F.A. Farm

  (Ferndale, Washington)
Postmodern Agriculture - Food With Full Attention
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Synthesis of Hip and Radical

Back in the late 60's and early 70's, a synthesis of hip and radical became necessary. After the air-brushed photo of Charles Manson on the cover of Life magazine December 19, 1969, every flower child became an instant satanic killer in the minds of the public. A wonderful Christmas present for a segment of the population (i.e. the hippies) that had already become disenfranchised by stormtrooper tactics on a daily basis, wouldn't you say? This is not just revisionist bosh, by the way. The basis of this statement is personal experience, an explanation of the techniques used by a commercial artist, and a subjective sample of articles in both the mainstream media and the underground newspapers at the time. By the fall of 1969, the killing at Altamont had already happened and the mainstream media was calling for the death of the counterculture (by hanging if need be). This pre-Christmas attempt by Life magazine to sway public opinion was quite a savvy attempt to polarize the populace in the same manner as Vice-President Agnew's numerous diatribes. Then, during the winter and spring of 1970, President Nixon attempted to escalate the Vietnam War to Cambodia, the first Earth Day was held, and the murders at Kent State and Jackson State brought the War home with a vengeance. Clearly, a crux point in the Movement had been reached. A song from the Grateful Dead caught the tenor of the times quite well.
"I don't know, but I've been told
If a horse don't pull, you've got to carry the load.
I don't know whose back's that strong,
Maybe find out before too long."
- New Speedway Boogie (Jerry Garcia/Robert Hunter - from the album Workingman's Dead, 1970)
NOTE: This song was actually about the Altamont incident.

What happened then was that many people in the counterculture decided their backs were indeed strong enough and started working in several directions at once. The student radicals found out that there was a pool of committed hippies out there, ready to put their energy into concrete solutions. The hippies, in turn, found out that the student radicals were not just former "clean for Gene" pseudo-intellectuals who had traded their horn-rimmed glasses for a pair of Lennon look-alikes and a cheap copy of Mao's Little Red Book purchased from the Black Panthers. This synthesis was quite important and helped along by the realization that yes, the cops and National Guardsmen will shoot you and the rest of America will cheer them on.

Out of this synthesis, centered around 1970, came the co-op movement, the back-to-the-land movement, the environmental movement, the anti-nuclear movement, the organic food movement, and the feminist movement. [Sorry if I missed your movement, but I am just commenting on the ones with which I have experience.] Of course, all these movements existed well before 1970, but in much smaller numbers. After the winter and spring of 1969-1970, both the number of participants and the sheer volume of energy increased exponentially. It was like yeast when a sugar-rich medium reaches a certain temperature - it blooms explosively (and yes, I cribbed this analogy from The Sea Wolf by Jack London).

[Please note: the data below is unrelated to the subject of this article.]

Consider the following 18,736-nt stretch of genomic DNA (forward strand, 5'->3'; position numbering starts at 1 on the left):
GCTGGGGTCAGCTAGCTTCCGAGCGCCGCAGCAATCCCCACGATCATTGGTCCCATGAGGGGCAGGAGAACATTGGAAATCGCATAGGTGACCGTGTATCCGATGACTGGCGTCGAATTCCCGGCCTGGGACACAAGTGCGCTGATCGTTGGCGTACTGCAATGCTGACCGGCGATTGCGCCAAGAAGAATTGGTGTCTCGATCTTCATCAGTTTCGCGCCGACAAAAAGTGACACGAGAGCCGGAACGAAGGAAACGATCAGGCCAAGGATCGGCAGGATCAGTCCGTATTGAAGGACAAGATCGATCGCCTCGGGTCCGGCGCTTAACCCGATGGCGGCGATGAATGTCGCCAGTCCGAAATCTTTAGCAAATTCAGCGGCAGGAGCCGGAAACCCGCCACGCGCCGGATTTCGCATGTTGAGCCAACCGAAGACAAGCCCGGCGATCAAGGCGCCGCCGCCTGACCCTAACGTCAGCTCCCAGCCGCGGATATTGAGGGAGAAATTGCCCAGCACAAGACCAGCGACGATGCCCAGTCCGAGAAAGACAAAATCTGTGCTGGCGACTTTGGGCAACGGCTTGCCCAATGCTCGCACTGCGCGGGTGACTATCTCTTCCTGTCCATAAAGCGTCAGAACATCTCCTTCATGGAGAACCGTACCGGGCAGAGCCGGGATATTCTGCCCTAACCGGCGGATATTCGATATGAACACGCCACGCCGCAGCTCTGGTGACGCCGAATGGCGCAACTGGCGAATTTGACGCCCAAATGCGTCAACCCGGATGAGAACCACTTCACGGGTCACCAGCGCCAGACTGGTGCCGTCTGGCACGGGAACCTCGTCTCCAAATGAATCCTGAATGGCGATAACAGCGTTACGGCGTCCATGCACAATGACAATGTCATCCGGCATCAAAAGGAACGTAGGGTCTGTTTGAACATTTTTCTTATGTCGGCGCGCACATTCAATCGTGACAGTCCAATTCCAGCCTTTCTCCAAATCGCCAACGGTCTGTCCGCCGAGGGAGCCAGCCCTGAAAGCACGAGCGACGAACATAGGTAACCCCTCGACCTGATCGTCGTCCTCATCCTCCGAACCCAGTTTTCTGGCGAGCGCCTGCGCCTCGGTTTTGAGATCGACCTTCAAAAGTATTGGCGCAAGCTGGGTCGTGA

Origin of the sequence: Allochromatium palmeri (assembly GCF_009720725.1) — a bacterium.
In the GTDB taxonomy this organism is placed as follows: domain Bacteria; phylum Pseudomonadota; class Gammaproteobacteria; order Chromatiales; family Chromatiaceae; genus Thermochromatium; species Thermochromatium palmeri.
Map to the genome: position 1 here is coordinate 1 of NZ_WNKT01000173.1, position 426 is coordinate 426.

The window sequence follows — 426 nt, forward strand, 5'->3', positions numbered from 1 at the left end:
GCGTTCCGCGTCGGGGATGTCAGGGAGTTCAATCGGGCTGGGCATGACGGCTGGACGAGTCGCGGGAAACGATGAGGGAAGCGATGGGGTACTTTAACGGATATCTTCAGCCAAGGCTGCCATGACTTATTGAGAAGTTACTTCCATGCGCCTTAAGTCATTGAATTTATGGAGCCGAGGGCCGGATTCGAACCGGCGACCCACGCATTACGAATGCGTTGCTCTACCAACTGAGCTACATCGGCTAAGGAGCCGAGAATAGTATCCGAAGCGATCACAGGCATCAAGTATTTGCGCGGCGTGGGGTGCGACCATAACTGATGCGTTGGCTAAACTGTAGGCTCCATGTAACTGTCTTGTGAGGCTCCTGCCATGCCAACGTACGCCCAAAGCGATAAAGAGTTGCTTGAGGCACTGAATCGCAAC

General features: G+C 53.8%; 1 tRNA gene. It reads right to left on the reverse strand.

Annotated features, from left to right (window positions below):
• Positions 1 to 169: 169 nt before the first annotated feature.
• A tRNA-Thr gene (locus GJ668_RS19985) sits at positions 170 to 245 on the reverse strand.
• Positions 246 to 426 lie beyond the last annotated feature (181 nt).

So, why bother with this bit of countercultural history at this point in time? Simply put, we face a major crisis. Once again, we need a synthesis. I do a lot of posting on both the Local Harvest forum and this blog, as well as another blog. I am a member of two listservs that deal with postmodern agriculture - one local, one national. I also have an informal circle of like-minded folks who send me forwarded emails and articles that bear on the problems we face today. The problem is multi-faceted, but the downfall of the US economy seems to be a valid blanket term. The solution is to feed ourselves locally, since we may not be able to get grapes from Chile or oranges from Australia. Thus the locavore movement. Currently, there seem to be two trends in this movement. One is the earth-friendly trend that gravitates towards biodynamics and subjective solutions to subjective analyses. The other is the scientific trend, which takes a hard-nosed objective approach to solving food problems and comes up with objective answers. These objective answers do NOT include GMO's by the way, since they are not sustainable in the long run. The synthesis of these two trends, or streams, or ways of thinking about the problem, seems to be that they are both flowing towards the same solutions. The solution really is sustainable agriculture, which I see as postmodern - a reaction to modern petroleum-intensive agriculture. So, just as we needed a solution in 1970 - we had to see whose back was strong - we now need a synthesis of the subjective and the objective to solve an even more pressing problem. If the peak oil folks are right in their predictions, your children and grandchildren will face a much tougher world than we did in the 1970's. We need to pull together.

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